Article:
But the far-reaching importance of the King opinion today, authored by Roberts, is in its choice to interpret the statute directly as providing for the subsidies irrespective of whether a state had designed and runs its own insurance exchange or instead defaults to the option by which the federal government created and runs the state’s exchange.  The government had argued both that that was the clear intent of the statute in providing for the default (the backup) option, and, alternatively, that under a Court-created doctrine known as “Chevron deference,” courts are required to give deference to the statutorily designated federal agency—here, HHS—in the agency’s reasonable interpretation of an ambiguous provision in the statute.

The Chevron-deference option would have enabled a later White House administration’s HHS to interpret the statutory language at issue—“an Exchange established by the State”—as the King plaintiffs claimed: Tax credits are available only in states in which the Exchange was set up and is run by the state, not an Exchange set up and run for the state by the federal government.

The Chevron-deference doctrine was created in a 1984 Supreme Court opinion, Chevron U.S.A., Inc. v. Natural Resources Defense Council, Inc., mainly for the purpose of allowing Reagan’s regulatory agency chiefs to orchestrate the industry capture of the respective regulatory agency charged with regulating the capturing industry.  Federal laws that create regulatory agencies provide that the agency itself will design regulations addressing specifics, in order to give effect to the broad design and mandates of the Act that establishes the agency.  The EPA was the original target of the Chevron doctrine, and is still the most common, I believe, but obviously the doctrine comes in handy in undermining regulations regulating the financial industry, the pharmaceutical industry, employee safety, and, well … you get the idea.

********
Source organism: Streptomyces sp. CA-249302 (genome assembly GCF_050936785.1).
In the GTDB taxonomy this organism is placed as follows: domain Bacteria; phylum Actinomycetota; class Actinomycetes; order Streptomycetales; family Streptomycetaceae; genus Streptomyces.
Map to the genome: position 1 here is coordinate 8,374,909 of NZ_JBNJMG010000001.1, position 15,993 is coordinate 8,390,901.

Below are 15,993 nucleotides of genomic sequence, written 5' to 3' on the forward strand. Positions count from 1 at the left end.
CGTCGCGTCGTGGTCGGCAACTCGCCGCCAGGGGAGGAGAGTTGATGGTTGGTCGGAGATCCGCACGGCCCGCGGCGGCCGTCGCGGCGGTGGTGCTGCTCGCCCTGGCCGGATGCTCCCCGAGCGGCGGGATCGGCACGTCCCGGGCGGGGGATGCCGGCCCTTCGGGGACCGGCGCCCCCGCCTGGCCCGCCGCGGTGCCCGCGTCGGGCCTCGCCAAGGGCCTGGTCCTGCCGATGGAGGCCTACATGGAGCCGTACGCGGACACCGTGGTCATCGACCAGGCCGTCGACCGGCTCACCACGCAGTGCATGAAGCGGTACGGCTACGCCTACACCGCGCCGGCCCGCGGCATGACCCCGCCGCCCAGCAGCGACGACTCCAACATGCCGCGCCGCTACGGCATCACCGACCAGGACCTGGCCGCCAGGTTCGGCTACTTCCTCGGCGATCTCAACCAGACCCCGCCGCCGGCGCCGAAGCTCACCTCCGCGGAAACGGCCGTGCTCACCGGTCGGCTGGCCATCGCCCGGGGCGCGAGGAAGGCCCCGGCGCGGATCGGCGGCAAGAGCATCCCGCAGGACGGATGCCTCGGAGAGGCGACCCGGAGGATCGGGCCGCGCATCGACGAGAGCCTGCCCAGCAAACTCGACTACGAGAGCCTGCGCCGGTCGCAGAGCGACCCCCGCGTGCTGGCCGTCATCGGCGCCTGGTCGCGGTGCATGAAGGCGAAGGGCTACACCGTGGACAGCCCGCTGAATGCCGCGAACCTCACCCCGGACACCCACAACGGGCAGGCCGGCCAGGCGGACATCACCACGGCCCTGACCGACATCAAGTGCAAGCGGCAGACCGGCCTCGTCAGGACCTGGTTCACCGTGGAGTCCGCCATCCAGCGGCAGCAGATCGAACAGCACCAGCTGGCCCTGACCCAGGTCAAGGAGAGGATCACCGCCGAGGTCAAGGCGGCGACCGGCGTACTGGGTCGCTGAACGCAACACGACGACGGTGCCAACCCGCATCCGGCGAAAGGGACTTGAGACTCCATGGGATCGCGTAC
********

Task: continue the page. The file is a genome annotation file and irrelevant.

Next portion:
The doctrine’s stated premise is a clearly sensible one: that the very purpose of creating a regulatory agency is to have a permanent body of experts in the relevant fields employ their expertise to study the science, the technology, the methodology, and promulgate regulatory mandates and parameters that give effect to Congress’s purpose in enacting the statute and creating the regulatory agency.  But the extreme deference that the Chevron doctrine has appeared to accord to the agencies has, rather than served to effectuate congressional regulatory purposes in enacting the statutes that come within the regulatory jurisdiction of the relevant agency—the Clean Air Act vis-à-vis the EPA, for example—turned control of these agencies into political footballs.

Which was fine with the conservative justices, as long as the White House was in Republican hands.  But nearly seven years into the Obama administration, they’ve had enough, and have begun to make noises indicating a change of heart on Chevron.  They want to rein it in.  Two of them, joined by the four Democratic justices, took the first step toward that today, in King. And tomorrow, it is widely expected, in a case called Michigan v. Environmental Protection Agency, the five Republican justices will take a second, broader, and direct step, in an opinion that will strike down as beyond its authority under the Clean Air Act the current EPA’s interpretation of that statute as permitting it to regulate the release of mercury into the air by power plants.